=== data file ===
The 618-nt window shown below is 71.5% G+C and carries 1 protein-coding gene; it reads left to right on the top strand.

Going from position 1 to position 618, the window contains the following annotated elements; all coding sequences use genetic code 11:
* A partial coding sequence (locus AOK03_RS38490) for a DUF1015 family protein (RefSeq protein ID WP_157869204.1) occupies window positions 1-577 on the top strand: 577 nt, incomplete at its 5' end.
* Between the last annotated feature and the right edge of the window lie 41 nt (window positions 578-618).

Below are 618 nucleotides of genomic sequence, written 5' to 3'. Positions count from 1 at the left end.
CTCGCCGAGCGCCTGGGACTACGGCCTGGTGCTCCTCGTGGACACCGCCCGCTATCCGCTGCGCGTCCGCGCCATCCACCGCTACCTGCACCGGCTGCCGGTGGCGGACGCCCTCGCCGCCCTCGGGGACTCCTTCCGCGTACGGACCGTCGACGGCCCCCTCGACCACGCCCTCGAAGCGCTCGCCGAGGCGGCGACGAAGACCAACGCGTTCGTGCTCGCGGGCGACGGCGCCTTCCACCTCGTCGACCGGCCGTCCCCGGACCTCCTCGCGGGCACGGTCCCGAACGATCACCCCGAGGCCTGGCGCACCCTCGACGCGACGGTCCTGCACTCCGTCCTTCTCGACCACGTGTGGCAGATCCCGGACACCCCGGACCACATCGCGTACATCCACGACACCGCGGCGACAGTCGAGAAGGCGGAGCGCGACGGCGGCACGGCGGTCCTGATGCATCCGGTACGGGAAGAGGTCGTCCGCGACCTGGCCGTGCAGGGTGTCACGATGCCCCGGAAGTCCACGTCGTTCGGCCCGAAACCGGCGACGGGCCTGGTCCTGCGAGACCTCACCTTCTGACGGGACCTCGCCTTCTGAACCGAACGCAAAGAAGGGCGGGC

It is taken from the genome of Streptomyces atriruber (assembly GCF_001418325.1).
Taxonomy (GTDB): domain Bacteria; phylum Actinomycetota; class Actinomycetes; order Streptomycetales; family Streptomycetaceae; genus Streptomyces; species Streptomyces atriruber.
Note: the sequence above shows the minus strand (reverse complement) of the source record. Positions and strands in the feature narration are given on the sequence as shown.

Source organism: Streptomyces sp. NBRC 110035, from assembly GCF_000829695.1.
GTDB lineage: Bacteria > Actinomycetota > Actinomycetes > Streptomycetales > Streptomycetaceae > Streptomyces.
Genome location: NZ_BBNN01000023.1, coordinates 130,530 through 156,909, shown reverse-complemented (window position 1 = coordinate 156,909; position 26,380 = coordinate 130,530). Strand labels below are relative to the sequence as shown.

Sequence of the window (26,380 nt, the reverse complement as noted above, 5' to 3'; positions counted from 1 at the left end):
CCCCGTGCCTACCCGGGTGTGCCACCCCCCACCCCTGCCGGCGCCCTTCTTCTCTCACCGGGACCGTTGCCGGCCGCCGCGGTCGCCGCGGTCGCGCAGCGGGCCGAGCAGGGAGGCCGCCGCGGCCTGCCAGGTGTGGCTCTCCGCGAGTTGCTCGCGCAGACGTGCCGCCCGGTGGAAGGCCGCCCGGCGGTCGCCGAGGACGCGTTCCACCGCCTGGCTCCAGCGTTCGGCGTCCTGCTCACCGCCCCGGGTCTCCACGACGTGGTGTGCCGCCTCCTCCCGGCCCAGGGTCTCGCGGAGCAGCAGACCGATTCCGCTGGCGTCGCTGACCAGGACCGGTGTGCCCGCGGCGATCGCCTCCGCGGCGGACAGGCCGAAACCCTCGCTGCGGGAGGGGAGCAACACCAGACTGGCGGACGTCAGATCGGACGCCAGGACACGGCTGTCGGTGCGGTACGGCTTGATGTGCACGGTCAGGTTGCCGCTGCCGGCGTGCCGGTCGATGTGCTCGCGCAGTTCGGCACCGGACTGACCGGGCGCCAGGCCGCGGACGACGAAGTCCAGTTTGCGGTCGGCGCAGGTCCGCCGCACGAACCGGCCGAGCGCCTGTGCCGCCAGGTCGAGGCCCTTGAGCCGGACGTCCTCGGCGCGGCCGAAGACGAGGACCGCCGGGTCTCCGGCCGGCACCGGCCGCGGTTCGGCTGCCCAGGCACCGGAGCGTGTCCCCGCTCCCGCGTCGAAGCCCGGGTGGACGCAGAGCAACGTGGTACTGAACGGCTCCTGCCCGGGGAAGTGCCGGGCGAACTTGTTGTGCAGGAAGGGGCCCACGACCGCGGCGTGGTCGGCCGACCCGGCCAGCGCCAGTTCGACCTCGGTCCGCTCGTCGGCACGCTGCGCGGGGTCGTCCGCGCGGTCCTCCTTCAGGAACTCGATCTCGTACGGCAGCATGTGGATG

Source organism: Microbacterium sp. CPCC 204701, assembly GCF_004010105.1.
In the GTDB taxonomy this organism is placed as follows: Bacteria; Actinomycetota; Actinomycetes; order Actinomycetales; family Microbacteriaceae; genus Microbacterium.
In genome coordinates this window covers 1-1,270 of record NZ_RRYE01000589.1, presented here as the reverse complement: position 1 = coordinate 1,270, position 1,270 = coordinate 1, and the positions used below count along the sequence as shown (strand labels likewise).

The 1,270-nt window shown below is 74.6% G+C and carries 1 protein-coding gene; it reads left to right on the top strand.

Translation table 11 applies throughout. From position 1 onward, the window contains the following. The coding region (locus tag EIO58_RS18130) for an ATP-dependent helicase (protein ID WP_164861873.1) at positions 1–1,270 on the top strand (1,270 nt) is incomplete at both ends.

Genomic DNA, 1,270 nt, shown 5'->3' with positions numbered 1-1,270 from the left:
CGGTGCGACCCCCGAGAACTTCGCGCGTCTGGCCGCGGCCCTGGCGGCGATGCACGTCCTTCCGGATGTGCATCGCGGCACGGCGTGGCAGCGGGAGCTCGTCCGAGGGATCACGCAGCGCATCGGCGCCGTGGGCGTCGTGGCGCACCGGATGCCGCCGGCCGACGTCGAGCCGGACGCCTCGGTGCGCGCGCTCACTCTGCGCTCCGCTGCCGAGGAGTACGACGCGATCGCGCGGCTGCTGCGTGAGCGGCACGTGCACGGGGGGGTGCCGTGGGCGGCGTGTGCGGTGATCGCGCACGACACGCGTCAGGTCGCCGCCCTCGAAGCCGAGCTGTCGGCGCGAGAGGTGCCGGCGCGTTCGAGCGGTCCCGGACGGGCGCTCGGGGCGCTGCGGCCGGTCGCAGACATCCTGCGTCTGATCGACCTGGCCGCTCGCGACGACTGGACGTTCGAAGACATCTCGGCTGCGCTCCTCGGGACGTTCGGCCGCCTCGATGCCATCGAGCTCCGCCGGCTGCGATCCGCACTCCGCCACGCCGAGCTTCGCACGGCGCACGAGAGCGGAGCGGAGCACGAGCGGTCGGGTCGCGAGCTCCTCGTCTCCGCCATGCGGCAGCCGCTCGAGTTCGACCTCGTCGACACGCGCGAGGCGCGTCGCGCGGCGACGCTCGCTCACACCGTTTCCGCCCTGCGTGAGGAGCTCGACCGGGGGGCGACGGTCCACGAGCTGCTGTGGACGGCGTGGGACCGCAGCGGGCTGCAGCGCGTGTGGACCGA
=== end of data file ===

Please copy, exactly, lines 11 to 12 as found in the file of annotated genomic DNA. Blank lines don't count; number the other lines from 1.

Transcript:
GTDB lineage: Bacteria > Actinomycetota > Actinomycetes > Streptomycetales > Streptomycetaceae > Streptomyces.
Genome location: NZ_BBNN01000023.1, coordinates 130,530 through 156,909, shown reverse-complemented (window position 1 = coordinate 156,909; position 26,380 = coordinate 130,530). Strand labels below are relative to the sequence as shown.